Augmented Foam Sculpting for Capturing 3D Models

This weekend I presented my paper, Augmented Foam Sculpting for Capturing 3D Models, at the International symposium on 3D user interfaces. Since the conference has passed, I have added the video to youtube and the paper to my publications page. First, the video, then some discussion after the jump.

Foam Sculpting

The inspiration for this work came out of a project we did with some industrial design students. Their job was to create some input devices for my SAR Airbrushing system. First up, we had a  meeting where I showed them a very early stages of development version of the system, to give them an idea of what we were doing. They went away and came up with ideas for input devices, and in the next meeting had a bunch of sketches ready. We discussed the sketches; what we liked and what we didn’t like. Next, they brought us foam mockups of some of the designs. We discussed these, and then eventually they came back with full CAD models ready for 3D printing.

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They did a great job by the way. But it got us thinking:

How can we make this process better?

Augmented Foam Sculpting is the result of this work. It allows a designer/artist to simultaneously create a physical design mockup and matching virtual model. This is a Good Thing™, because it utilises the skills and tools that designers are already using.

Tracked foam and foam cutter
Tracked foam and foam cutter

The system works by tracking the position and orientation of both the hot wire foam cutter, and the piece of foam the user is sculpting. We can track the motion of the hot wire as it passes through the foam.

The path taken by the tracked wire cutter
The path taken by the tracked wire cutter

From there, we can create geometry that matches the cut path, and perform a Boolean difference operation on the foam geometry.

The geometry used for the difference operation
The geometry used for the difference operation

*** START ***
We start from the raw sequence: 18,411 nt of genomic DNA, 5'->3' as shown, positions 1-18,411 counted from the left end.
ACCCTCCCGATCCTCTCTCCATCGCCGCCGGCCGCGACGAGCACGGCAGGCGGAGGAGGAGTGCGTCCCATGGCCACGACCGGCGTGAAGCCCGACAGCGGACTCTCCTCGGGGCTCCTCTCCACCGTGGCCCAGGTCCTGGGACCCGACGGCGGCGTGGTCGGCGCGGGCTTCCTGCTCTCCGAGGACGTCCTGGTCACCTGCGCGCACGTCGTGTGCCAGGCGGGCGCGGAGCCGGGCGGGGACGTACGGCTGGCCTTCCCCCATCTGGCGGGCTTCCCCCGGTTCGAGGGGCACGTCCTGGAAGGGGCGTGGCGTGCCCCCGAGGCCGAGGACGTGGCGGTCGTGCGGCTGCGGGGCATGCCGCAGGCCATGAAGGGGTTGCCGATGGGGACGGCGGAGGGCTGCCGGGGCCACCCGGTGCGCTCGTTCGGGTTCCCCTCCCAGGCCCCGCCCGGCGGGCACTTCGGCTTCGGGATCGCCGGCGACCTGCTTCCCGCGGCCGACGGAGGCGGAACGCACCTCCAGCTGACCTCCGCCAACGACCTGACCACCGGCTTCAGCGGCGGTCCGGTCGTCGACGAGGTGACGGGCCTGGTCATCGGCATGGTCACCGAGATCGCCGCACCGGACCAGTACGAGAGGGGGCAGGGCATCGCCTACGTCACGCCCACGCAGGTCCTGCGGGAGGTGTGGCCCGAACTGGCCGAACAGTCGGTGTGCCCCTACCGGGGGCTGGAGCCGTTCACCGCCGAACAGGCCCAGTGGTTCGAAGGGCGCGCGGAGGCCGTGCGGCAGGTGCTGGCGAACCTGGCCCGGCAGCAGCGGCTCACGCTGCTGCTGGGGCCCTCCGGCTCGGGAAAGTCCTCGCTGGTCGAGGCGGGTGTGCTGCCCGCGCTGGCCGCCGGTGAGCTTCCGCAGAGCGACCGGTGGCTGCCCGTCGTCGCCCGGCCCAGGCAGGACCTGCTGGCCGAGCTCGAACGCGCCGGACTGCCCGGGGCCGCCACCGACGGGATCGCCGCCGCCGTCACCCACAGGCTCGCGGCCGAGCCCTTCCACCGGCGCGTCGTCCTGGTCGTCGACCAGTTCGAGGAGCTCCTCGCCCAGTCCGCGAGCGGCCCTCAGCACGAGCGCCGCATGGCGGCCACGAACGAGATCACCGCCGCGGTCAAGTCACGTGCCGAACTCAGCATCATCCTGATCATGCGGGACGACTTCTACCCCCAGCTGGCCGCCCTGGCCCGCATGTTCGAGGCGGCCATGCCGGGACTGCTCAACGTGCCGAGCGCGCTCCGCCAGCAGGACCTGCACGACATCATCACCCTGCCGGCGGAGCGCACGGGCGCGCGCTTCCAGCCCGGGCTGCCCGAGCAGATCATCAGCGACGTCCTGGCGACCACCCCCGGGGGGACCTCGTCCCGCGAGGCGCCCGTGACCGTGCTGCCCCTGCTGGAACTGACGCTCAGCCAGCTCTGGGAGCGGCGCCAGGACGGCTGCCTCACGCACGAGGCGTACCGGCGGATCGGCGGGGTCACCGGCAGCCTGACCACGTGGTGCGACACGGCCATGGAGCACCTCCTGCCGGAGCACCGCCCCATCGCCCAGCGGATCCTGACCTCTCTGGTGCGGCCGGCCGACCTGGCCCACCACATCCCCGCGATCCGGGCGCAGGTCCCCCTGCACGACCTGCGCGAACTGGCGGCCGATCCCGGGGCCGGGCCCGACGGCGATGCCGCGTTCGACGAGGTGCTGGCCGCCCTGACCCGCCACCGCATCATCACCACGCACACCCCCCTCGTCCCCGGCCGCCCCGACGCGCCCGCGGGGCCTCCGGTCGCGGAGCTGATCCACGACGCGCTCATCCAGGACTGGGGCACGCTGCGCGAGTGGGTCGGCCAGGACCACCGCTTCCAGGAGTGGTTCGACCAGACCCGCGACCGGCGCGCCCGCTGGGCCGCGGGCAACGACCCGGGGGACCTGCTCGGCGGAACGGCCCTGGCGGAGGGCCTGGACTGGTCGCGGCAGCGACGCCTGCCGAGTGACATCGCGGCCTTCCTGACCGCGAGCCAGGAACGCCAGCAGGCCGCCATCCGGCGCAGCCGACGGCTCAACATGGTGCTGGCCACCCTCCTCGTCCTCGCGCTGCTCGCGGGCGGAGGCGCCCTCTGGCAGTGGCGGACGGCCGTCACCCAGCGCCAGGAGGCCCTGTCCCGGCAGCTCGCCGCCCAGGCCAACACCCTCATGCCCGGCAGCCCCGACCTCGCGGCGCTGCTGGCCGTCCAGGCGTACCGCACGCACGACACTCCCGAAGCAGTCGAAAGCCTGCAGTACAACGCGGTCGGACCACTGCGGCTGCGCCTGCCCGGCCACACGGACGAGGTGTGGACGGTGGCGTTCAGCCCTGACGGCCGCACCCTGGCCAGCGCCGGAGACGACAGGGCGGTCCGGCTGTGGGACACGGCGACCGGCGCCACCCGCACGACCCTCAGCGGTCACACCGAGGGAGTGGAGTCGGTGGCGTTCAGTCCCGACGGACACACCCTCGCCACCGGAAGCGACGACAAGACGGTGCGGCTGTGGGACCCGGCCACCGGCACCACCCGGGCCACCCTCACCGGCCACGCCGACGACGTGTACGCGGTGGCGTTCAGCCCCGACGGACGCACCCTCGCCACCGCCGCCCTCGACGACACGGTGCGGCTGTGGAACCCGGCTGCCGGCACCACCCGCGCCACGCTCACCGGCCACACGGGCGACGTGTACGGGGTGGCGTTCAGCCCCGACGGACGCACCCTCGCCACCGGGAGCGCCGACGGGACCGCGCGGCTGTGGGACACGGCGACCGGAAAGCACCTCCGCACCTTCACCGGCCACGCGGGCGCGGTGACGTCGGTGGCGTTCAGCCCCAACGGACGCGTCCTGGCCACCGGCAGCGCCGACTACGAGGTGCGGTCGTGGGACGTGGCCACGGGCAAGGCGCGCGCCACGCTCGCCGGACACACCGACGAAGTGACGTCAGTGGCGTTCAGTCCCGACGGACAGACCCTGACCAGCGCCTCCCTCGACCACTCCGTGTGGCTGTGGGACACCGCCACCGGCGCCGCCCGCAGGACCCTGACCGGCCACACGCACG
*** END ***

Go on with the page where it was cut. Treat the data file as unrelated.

This replicates the cut in the physical object in the 3D model .

The resulting object
The resulting object

Using projectors, we can add extra information to the foam as the user sculpts. We implemented 2 visualisations to aid designers when creating specific models.

Cut Animation displays cuts to be made as animated lines on the foam surface. Once a cut has been made, the system moves to the next one. This visualisation could be used to recreate a previous object, or to instruct novices. An algorithm could be developed to calculate the actual cuts that need to be made, reducing the amount of planning needed when making an object.

Animating target cuts for a designer to replicate
Animating target cuts for a designer to replicate

The second visualisation, Target, projects a target model so that it appears to be inside the foam. The foam is coloured based on how much needs to be removed to match a target model. This could be used to create variations on a previous model.

Projecting a target cut onto fresh foam. The colour coding indicates depth of cut
Projecting a target cut onto fresh foam. The colour coding indicates depth of cut

Finally, we can use 3D procedural textures to change the appearance of the foam. For example, we implemented a wood grain 3D texture. This works pretty well, because as you cut away the foam, the texture updates to appear as though the wood was actually cut. 3D textures are also ideal because we don’t need to generate texture coordinates after each cut.

Projecting a 3D procedural wood texture onto foam
Projecting a 3D procedural wood texture onto foam

For all the details, please have a read of the paper. If you have any questions/comments/feedback/abuse, please comment on this post, or send me an email.

Git Tutorial 03 – Pushing & Pulling